‘Tom’ – who asked not to reveal his real name – said last Wednesday was an otherwise normal night out in Sheffield city centre.
Then came the moment he stepped into a bar’s toilets, and things fell away.
The next thing he remembers is waking up outdoors on a Rotherham street at 4am, two hours later, with his boyfriend calling his name. He had been missing for hours and had no memory of where he had been.
“The best way I can describe it is someone has cut about two hours of my life out,” said Tom. “It’s like jumping back and forth through a TV programme. I couldn’t remember anything.”
But Tom soon learned his partner had also lost several hours that night.
It was only then they had to face the realisation that they had both had their drinks spiked.
Now, Tom wants to share his experiences as a warning for others to be vigilant.
Tom says his work as a student paramedic has always guided him to never go overboard on nights out, and says his evening in Sheffield’s bars had been normal up to that point.
He said: “We had a good night. We went to Yates, Wetherspoons, there was a new bar on Carver Street we went to.
“Then at some point I went into the toilets. I remember coming out. And that’s it.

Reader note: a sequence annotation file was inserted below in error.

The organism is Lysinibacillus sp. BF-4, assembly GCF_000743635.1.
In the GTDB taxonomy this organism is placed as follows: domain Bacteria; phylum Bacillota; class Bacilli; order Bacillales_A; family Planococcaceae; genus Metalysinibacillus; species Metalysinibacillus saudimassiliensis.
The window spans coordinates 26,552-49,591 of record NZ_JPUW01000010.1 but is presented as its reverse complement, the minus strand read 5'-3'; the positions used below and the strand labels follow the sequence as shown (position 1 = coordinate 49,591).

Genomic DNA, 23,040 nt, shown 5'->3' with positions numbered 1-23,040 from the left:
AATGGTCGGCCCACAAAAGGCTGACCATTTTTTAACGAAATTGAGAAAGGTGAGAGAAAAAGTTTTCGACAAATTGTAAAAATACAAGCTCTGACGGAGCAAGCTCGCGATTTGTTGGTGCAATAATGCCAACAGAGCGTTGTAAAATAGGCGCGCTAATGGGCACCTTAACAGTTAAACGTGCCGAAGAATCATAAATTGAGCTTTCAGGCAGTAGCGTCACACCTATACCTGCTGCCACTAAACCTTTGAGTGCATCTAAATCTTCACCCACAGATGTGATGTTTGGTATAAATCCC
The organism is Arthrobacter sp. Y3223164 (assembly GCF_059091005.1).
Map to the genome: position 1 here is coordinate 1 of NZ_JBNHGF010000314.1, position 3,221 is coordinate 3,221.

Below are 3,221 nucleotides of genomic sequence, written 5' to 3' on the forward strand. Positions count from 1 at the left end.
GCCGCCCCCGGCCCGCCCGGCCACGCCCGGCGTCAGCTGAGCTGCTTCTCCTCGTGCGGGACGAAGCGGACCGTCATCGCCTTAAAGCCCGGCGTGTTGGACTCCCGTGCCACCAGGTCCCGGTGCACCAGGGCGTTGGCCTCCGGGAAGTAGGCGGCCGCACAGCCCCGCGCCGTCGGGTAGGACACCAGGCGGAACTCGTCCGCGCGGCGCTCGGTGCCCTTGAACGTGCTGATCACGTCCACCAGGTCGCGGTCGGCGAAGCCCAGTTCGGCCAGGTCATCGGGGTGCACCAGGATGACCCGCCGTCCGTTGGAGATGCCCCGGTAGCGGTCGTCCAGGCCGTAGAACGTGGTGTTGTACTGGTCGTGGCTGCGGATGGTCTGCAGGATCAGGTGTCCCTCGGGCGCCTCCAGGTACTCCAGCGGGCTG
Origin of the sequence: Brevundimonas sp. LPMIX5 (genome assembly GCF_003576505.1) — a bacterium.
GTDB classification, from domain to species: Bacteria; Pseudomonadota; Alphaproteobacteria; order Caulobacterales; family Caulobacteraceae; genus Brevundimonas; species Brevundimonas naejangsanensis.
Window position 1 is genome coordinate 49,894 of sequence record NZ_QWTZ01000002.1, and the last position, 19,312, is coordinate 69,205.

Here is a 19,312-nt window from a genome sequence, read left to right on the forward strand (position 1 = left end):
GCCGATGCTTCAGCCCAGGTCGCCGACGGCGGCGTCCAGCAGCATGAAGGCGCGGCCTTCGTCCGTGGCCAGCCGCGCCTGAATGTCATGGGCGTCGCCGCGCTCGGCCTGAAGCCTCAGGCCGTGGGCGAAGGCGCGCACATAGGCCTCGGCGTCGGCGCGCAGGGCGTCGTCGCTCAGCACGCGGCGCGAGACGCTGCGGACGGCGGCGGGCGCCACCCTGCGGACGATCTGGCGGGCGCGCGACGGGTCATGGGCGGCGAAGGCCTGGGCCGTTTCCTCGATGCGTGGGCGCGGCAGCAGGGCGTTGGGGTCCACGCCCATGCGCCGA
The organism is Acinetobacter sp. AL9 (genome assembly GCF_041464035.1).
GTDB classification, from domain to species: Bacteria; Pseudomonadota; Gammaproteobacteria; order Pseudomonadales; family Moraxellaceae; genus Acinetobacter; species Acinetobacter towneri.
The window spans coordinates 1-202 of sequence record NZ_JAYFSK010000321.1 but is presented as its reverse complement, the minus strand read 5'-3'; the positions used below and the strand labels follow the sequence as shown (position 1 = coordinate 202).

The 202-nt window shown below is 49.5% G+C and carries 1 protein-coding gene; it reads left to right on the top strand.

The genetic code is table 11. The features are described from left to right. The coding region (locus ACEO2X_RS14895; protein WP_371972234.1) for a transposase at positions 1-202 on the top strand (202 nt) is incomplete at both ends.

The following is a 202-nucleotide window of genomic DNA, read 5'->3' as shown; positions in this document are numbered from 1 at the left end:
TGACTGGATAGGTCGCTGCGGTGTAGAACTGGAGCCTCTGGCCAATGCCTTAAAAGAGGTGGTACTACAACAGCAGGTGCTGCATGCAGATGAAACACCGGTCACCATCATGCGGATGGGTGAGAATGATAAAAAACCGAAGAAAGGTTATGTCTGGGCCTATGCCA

“I woke up on the ground on Meadow Bank Road in Rotherham. I don’t know how I got there.
“What brought me around was my partner shouting my name. It had happened to him too and we had got separated. Only he had managed to find his way home. He said he didn’t know how he ended up there, only that when he got his memory back he realised I was missing.”
He added: “He and my mum went out looking for me. They found me unconscious on that road. I think I only came around because he was running over to me.
“We must have both been spiked. It’s the only explanation we have.”
Since last Wednesday, Tom has called the police but was told this week the force would be taking no further action.
He said: “It’s just scary. You hear about it happening to others and sadly you only hear about it happening to girls too, but it can happen to anyone.
“It’s just made me want to be more cautious on nights out. I feel like I’m only just getting over it, like I’ve been slightly drunk for days. It’s been emotionally draining for me and my partner.
“I just want others to know they should be careful about where they leave their drinks and look after their friends on nights out.
“I can’t stop it happening again but maybe someone will think twice when they’re out.”
Symptoms of drink spiking include lowered inhibitions, confusion, loss of balance and unconsciousness.
If you think you or a friend’s drink has been spiked, tell a bar manager or member of staff and stay with friends. Call an ambulance if the person’s condition deteriorates.